“. . . This is the mistake which I seem to make eternally, that I imagine the sufferings of others as far greater than they really are. Ever since my childhood, the proposition ‘my greatest dangers lie in pity’ has been confirmed again and again. . . .”

― Nietzsche, 1884 letter

“. . . It seems to me that a human being with the very best of intentions can do immeasurable harm, if he is immodest enough to wish to profit those whose spirit and will are concealed from him. . . .”

― Nietzsche, 1885 letter


“Christianity is called the religion of pity. Pity stands opposed to the tonic emotions which heighten our vitality! It has a depressing effect. We are deprived of strength when we feel pity. That loss of strength which suffering as such inflict on life is still further increased and multiplied by pity. Pity makes suffering contagious. Under certain circumstances, it may engender a total loss of life and vitality out of all proportion to the magnitude of the cause…”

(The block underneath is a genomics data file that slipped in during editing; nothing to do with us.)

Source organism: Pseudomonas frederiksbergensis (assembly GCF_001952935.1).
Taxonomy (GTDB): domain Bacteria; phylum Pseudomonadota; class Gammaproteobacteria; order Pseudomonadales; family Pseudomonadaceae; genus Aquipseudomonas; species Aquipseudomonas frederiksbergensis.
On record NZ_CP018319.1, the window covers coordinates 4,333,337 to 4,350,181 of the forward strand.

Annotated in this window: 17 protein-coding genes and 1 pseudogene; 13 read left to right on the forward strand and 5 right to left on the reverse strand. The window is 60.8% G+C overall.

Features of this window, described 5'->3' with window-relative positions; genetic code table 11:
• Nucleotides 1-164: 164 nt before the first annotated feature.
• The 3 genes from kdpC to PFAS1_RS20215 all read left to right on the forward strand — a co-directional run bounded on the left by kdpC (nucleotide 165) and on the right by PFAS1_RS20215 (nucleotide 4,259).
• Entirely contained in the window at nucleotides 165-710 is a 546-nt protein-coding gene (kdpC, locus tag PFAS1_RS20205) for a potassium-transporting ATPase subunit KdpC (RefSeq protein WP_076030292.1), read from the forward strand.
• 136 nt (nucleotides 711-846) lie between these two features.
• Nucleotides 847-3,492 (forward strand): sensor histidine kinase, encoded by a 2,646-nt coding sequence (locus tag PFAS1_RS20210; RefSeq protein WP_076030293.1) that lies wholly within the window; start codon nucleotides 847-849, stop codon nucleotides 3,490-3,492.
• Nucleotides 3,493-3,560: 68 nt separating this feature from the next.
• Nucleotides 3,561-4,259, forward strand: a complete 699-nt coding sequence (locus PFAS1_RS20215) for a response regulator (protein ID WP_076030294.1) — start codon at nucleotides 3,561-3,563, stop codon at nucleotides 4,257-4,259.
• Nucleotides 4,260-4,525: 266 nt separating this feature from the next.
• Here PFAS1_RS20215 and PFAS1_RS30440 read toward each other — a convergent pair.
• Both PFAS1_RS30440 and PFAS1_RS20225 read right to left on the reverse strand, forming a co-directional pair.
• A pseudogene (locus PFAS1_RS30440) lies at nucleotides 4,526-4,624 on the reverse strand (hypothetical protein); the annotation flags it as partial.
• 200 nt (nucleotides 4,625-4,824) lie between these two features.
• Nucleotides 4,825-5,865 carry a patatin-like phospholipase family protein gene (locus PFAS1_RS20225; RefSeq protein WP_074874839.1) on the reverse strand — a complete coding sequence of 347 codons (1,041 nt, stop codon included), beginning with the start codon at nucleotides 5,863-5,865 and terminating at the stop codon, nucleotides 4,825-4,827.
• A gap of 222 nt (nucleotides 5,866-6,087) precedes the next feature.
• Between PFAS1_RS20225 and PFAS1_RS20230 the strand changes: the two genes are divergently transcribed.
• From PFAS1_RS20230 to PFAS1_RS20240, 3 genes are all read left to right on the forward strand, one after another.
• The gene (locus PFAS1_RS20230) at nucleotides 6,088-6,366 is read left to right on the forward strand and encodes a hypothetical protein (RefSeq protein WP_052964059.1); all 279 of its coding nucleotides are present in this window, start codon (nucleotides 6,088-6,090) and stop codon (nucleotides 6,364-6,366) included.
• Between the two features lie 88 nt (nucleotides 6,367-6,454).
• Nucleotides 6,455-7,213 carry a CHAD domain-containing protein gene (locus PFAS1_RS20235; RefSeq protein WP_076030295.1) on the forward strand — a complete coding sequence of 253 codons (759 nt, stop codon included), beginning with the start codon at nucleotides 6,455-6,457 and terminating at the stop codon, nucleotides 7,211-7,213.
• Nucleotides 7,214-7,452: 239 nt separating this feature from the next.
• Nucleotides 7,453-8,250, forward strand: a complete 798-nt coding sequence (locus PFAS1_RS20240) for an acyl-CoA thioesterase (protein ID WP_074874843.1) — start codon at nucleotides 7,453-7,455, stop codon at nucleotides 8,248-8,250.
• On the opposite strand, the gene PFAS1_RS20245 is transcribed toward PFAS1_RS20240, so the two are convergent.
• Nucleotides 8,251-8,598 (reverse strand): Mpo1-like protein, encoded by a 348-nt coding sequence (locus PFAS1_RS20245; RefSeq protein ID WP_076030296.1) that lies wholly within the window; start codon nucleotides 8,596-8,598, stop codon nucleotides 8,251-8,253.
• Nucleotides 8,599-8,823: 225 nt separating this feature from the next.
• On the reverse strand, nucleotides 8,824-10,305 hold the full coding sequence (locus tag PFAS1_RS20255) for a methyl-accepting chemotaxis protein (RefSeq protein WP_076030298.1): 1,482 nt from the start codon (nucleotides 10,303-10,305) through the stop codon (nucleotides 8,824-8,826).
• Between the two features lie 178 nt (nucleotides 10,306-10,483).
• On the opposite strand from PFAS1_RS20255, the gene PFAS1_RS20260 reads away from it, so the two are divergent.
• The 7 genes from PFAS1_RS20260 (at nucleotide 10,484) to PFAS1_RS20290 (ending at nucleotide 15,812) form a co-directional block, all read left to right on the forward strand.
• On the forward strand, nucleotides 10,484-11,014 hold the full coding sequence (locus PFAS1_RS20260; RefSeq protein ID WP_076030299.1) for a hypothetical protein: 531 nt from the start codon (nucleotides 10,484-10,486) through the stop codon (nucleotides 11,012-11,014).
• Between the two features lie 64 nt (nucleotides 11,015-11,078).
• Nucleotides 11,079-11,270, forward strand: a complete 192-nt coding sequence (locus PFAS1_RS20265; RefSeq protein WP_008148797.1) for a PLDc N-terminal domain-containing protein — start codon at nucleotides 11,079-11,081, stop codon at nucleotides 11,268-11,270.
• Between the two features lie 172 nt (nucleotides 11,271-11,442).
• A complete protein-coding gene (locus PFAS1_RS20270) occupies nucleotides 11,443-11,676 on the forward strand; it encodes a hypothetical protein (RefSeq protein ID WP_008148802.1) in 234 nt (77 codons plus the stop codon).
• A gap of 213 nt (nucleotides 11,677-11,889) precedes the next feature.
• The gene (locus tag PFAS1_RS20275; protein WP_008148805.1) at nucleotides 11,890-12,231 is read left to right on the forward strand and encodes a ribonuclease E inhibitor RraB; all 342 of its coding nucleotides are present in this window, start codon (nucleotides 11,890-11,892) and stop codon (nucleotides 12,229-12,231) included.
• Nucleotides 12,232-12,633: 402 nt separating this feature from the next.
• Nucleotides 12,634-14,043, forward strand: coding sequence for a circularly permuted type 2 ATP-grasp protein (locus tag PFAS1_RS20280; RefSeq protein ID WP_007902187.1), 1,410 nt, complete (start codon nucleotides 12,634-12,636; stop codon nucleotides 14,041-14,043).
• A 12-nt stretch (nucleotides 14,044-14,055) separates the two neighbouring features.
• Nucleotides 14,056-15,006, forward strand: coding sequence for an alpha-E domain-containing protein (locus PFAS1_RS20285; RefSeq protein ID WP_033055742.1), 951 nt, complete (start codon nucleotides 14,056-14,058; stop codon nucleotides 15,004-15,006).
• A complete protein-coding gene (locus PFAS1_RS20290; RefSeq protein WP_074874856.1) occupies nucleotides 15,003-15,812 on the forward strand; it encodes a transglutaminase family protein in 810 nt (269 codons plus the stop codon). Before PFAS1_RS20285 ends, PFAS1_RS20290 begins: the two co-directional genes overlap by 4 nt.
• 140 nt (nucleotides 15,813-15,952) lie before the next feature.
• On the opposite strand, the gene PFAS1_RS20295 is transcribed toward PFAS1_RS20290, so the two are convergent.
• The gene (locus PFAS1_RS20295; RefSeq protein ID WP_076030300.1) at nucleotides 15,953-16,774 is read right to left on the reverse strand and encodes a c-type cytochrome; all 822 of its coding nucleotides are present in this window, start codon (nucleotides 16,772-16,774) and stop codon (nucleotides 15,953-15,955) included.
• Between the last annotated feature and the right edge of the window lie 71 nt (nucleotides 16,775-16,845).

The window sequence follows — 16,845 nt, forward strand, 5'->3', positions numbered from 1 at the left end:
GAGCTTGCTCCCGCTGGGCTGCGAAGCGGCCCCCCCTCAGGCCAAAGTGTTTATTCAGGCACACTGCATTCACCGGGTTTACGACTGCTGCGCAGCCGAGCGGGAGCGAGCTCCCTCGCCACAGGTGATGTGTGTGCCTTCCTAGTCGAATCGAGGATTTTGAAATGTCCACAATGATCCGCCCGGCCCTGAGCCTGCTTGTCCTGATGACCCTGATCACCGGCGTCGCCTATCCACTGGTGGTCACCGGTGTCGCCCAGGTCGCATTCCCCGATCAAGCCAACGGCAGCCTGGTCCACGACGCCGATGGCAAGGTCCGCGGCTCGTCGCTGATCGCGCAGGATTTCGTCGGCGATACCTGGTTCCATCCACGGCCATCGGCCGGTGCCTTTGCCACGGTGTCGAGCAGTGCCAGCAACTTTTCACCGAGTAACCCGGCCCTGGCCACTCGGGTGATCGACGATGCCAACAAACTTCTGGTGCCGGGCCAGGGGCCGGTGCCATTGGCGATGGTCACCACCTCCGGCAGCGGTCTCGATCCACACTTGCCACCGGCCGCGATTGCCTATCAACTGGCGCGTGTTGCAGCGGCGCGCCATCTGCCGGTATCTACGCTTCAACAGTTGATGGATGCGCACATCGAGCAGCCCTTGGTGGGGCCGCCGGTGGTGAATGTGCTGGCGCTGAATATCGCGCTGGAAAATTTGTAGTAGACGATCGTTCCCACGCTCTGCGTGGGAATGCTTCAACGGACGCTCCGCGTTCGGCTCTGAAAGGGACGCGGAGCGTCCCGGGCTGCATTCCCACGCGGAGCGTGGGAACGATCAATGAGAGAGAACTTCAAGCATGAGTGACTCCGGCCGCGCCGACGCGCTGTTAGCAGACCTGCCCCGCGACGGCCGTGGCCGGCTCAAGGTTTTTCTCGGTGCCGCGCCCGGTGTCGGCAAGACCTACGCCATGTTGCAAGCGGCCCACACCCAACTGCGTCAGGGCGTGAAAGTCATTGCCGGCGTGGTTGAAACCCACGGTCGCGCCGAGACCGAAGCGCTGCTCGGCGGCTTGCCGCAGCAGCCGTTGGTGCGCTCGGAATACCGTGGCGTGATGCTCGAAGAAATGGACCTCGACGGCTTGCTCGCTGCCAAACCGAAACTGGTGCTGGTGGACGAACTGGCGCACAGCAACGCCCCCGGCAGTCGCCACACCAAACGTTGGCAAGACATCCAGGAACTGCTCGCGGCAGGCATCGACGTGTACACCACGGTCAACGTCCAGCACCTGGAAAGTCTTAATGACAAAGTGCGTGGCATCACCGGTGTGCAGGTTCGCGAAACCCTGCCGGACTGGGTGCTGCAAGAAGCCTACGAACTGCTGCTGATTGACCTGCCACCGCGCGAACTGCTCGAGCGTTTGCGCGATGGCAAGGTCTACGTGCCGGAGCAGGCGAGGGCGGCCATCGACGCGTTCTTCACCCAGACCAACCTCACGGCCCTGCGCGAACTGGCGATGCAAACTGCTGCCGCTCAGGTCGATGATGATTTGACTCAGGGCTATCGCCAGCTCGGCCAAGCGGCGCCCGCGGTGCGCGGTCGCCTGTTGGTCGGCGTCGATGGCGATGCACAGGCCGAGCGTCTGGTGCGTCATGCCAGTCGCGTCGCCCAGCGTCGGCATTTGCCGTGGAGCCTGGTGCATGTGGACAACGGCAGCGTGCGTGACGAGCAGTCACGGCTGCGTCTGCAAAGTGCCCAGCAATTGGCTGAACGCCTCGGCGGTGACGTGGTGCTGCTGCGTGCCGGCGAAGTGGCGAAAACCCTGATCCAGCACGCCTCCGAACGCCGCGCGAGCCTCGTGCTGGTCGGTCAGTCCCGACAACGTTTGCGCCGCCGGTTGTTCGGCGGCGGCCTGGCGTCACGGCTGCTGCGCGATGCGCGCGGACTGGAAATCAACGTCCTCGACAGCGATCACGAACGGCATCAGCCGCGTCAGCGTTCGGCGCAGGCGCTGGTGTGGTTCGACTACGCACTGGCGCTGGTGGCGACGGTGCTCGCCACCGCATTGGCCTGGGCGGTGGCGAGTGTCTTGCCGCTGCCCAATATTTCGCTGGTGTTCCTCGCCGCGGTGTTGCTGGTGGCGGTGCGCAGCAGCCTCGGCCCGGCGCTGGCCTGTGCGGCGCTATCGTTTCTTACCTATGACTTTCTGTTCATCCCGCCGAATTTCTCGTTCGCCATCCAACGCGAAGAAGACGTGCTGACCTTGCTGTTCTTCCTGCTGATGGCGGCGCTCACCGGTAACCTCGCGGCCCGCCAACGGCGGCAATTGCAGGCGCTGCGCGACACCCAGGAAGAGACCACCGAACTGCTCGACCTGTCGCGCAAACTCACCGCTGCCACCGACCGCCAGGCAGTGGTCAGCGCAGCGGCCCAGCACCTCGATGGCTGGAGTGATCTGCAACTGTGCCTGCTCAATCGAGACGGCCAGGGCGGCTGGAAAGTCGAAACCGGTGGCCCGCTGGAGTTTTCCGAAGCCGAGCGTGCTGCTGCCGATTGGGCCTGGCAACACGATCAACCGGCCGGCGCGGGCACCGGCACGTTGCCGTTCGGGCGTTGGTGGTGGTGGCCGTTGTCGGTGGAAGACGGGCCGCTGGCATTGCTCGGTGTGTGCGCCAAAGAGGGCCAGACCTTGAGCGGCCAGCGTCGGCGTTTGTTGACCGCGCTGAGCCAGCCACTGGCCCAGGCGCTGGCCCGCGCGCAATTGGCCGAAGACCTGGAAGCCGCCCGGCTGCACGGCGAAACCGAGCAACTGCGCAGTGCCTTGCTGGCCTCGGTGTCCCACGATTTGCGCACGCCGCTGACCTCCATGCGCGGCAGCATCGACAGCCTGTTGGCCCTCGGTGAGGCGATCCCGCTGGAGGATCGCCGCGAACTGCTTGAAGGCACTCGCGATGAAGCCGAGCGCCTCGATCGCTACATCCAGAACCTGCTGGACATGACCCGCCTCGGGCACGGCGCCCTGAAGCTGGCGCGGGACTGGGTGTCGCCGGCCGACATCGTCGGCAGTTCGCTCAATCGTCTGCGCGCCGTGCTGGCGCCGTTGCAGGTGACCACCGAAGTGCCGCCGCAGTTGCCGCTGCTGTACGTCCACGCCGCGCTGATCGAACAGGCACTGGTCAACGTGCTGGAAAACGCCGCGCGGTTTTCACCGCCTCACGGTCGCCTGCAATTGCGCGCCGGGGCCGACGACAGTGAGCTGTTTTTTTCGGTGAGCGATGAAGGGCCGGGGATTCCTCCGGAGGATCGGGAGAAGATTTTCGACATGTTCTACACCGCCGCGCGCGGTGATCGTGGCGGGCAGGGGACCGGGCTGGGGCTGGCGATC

— Nietzsche, The Antichrist

“Some have dared to call pity a virtue (in every noble ethic it is considered a weakness); and as if this were not enough, it has been made the virtue, the basis and source of all virtues. To be sure—and one should always keep this in mind—this was done by a philosophy that was nihilistic and had inscribed the negation of life upon its shield. Schopenhauer was consistent enough: pity negates life and renders it more deserving of negation.